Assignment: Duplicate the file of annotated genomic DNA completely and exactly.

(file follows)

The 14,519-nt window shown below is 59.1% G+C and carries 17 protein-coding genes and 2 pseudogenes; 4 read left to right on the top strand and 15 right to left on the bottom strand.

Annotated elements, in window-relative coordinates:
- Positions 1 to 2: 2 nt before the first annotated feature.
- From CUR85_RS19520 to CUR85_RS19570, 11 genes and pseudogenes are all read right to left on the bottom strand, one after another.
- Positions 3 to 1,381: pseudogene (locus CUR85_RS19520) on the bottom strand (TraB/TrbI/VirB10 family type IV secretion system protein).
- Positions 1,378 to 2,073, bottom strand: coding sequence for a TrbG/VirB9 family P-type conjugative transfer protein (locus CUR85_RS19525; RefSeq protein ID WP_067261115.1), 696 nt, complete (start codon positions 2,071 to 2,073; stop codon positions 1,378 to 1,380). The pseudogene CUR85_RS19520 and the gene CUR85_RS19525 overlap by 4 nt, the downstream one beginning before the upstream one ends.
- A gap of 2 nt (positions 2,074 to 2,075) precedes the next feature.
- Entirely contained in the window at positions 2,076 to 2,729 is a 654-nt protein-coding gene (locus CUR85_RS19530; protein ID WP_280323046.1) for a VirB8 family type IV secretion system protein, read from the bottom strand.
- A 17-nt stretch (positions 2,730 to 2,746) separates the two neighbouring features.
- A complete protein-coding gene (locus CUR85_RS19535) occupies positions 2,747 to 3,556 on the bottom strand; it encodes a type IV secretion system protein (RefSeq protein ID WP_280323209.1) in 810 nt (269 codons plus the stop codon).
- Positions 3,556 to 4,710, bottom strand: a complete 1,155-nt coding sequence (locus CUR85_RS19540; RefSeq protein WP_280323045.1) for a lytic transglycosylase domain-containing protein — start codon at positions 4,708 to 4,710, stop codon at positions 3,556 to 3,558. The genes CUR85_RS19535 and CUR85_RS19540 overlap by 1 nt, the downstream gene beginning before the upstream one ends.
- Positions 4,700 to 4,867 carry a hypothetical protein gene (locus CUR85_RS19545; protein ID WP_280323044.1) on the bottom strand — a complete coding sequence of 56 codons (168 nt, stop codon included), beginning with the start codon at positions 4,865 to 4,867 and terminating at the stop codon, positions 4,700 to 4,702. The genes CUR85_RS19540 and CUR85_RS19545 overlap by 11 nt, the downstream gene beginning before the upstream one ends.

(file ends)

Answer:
The 14,519-nt window shown below is 59.1% G+C and carries 17 protein-coding genes and 2 pseudogenes; 4 read left to right on the top strand and 15 right to left on the bottom strand.

Annotated elements, in window-relative coordinates:
- Positions 1 to 2: 2 nt before the first annotated feature.
- From CUR85_RS19520 to CUR85_RS19570, 11 genes and pseudogenes are all read right to left on the bottom strand, one after another.
- Positions 3 to 1,381: pseudogene (locus CUR85_RS19520) on the bottom strand (TraB/TrbI/VirB10 family type IV secretion system protein).
- Positions 1,378 to 2,073, bottom strand: coding sequence for a TrbG/VirB9 family P-type conjugative transfer protein (locus CUR85_RS19525; RefSeq protein ID WP_067261115.1), 696 nt, complete (start codon positions 2,071 to 2,073; stop codon positions 1,378 to 1,380). The pseudogene CUR85_RS19520 and the gene CUR85_RS19525 overlap by 4 nt, the downstream one beginning before the upstream one ends.
- A gap of 2 nt (positions 2,074 to 2,075) precedes the next feature.
- Entirely contained in the window at positions 2,076 to 2,729 is a 654-nt protein-coding gene (locus CUR85_RS19530; protein ID WP_280323046.1) for a VirB8 family type IV secretion system protein, read from the bottom strand.
- A 17-nt stretch (positions 2,730 to 2,746) separates the two neighbouring features.
- A complete protein-coding gene (locus CUR85_RS19535) occupies positions 2,747 to 3,556 on the bottom strand; it encodes a type IV secretion system protein (RefSeq protein ID WP_280323209.1) in 810 nt (269 codons plus the stop codon).
- Positions 3,556 to 4,710, bottom strand: a complete 1,155-nt coding sequence (locus CUR85_RS19540; RefSeq protein WP_280323045.1) for a lytic transglycosylase domain-containing protein — start codon at positions 4,708 to 4,710, stop codon at positions 3,556 to 3,558. The genes CUR85_RS19535 and CUR85_RS19540 overlap by 1 nt, the downstream gene beginning before the upstream one ends.
- Positions 4,700 to 4,867 carry a hypothetical protein gene (locus CUR85_RS19545; protein ID WP_280323044.1) on the bottom strand — a complete coding sequence of 56 codons (168 nt, stop codon included), beginning with the start codon at positions 4,865 to 4,867 and terminating at the stop codon, positions 4,700 to 4,702. The genes CUR85_RS19540 and CUR85_RS19545 overlap by 11 nt, the downstream gene beginning before the upstream one ends.